03/11/2013

Thor (2011)

Film: Thor
Release: 2011, Theatrical
Starring: Chris Hemsworth, Natalie Portman, Tom Hiddleston
Directed by: Kenneth Branagh
Next in the series: Thor: The Dark World
IMDB page: Link opens in a new window
Description: When the arrogant prince of the asgardians nearly starts a war with Jotunheim, Odin strips him of his powers and sends him and the magical hammer Mjolnir to Earth as penance. Whosoever holds this hammer, if he be worthy, shall possess the power of THOR.

Hans' thoughts:

Based on the Marvel comics interpretation of Norse mythology, Thor brings us a tale of a man who has to learn from the consequences of his actions. 

There's a sharp contrast
"Thor" in this movie is played by Chris Hemsworth, while he certainly looks like the Marvel version of Thor and does a very good job of playing the part (albeit I remember even the Marvel comics version of Thor as being a bit less serious) as a scandinavian I grew up on the Peter Madsen Valhalla comic books and seeing Thor as a big, ribbed, aryan man is just a bizarre contrast to the muscled-yet-potbellied redhead Thor that I grew up with. Okay granted, the two characters were designed with very different purposes in mind and interpreted by two very different artists. It's fun to see an international interpretation of something that's been a pretty big part of my life since I was a kid - norse mythology. Just like in the Marvel comics, all the Asgardian residents speaks in old english, this is why it's only fitting that the movie was directed by Kenneth Branagh who's traditionally known for adapting Shakespearian plays. His biggest project being a 4 hour adaptation of the entirety of Hamlet's original screenplay. That's quite the achievement and having someone who's known for such serious work is a neat contribution to the Marvel movie line-up.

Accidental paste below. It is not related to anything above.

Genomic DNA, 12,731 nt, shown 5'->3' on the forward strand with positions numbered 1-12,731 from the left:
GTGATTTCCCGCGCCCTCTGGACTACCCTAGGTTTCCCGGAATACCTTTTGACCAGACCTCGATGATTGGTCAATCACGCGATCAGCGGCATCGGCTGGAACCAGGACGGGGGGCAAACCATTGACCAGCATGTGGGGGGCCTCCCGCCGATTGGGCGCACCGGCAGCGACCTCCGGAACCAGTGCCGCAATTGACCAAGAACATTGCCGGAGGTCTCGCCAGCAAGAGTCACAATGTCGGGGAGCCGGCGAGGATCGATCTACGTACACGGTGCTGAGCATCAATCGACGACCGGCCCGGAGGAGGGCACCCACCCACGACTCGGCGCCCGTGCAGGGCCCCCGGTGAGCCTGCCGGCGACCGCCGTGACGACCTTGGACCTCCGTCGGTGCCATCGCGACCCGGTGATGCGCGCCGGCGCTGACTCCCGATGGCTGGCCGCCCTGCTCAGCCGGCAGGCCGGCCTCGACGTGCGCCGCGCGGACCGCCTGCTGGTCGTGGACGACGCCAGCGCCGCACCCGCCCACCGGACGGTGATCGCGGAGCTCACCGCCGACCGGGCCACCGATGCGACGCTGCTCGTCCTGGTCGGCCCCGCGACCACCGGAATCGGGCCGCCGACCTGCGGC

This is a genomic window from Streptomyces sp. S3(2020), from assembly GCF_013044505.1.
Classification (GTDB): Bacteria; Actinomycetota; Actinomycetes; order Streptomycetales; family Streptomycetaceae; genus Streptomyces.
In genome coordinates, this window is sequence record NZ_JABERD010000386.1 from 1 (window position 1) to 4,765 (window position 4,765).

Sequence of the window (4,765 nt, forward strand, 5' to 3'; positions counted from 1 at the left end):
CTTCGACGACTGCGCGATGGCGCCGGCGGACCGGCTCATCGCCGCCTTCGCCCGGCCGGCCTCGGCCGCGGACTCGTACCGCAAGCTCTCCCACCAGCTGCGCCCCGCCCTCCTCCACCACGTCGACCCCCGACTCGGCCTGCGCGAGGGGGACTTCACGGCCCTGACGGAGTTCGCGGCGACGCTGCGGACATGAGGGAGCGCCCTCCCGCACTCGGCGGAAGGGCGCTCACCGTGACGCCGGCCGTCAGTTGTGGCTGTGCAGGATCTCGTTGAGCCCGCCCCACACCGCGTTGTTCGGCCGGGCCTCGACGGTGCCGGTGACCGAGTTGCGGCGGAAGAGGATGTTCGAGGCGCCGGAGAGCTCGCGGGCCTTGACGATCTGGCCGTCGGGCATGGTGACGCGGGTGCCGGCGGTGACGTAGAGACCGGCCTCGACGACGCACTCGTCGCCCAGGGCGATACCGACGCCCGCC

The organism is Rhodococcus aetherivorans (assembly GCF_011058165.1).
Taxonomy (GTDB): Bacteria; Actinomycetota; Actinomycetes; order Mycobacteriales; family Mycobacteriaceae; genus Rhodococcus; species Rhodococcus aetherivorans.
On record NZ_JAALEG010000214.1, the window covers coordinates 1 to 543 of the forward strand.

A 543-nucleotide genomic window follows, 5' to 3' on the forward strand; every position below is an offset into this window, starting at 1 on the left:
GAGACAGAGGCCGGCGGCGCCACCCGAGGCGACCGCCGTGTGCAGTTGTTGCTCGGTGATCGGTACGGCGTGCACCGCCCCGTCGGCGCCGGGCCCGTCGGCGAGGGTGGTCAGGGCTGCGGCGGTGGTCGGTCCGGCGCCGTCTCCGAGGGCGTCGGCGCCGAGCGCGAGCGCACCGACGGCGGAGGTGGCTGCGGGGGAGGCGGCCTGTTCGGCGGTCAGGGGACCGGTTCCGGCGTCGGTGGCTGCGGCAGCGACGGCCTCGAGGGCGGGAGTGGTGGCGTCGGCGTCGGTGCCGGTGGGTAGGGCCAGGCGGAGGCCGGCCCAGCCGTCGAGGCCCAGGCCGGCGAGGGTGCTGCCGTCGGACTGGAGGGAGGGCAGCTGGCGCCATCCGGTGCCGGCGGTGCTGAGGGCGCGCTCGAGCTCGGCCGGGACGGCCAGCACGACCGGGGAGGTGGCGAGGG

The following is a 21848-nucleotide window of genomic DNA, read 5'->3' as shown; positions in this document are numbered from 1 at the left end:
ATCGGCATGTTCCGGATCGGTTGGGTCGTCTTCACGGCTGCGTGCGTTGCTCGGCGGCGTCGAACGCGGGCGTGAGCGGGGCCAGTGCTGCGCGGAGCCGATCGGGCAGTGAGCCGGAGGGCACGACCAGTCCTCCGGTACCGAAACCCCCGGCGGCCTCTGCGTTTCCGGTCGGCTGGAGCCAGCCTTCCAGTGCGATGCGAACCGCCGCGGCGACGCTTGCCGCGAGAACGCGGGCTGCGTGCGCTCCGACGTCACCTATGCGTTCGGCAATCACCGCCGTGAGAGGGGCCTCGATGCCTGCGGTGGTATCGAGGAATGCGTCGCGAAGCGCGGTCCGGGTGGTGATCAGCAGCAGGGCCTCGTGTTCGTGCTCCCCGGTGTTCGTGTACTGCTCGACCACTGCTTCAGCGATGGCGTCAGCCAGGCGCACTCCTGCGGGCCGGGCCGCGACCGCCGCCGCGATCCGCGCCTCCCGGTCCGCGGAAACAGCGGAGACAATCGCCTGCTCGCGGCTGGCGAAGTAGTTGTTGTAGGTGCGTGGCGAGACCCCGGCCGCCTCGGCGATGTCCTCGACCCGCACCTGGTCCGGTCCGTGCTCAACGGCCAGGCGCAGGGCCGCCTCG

I don't think the comparison can be more blatant than this
It's also fitting in another regard as well, the Marvel comic book Thor is certainly named after and heavily based on norse mythology but some elements of his origin story are based on Arthurian legend. The hammer Mjolnir traditionally belongs only to Thor, however in the Marvel universe the mighty grinder can be wielded by anyone who's considered worthy enough - this is pretty much the same concept as the sword in the stone. Only the true king of Camelot could pull out the sword and be dubbed true lord of all England. We also have some Shakespearean dramatic elements in that while the story has superpowers and monsters such the story is ultimately a tale of neglect and betrayal - "a house divided cannot stand" as one would could put it. The design of Asgard in the movie are very outlandish, this is because the original Marvel design of Thor was done by Jack Kirby. Kirby was known for being able to create some very outlandish character designs, being responsible for co-creating most of the big-name Marvel comic creations such as Doctor Strange, Fantastic Four,  you can certainly see his special touch in this movie. He wasn't involved in making the film, having died several years previously but the creators decided to keep the character designs and set-pieces as true to the comic book version as possible, albeit adapted a tad to make it more approachable to modern audiences.

The throneroom of Odin as it appears in the movie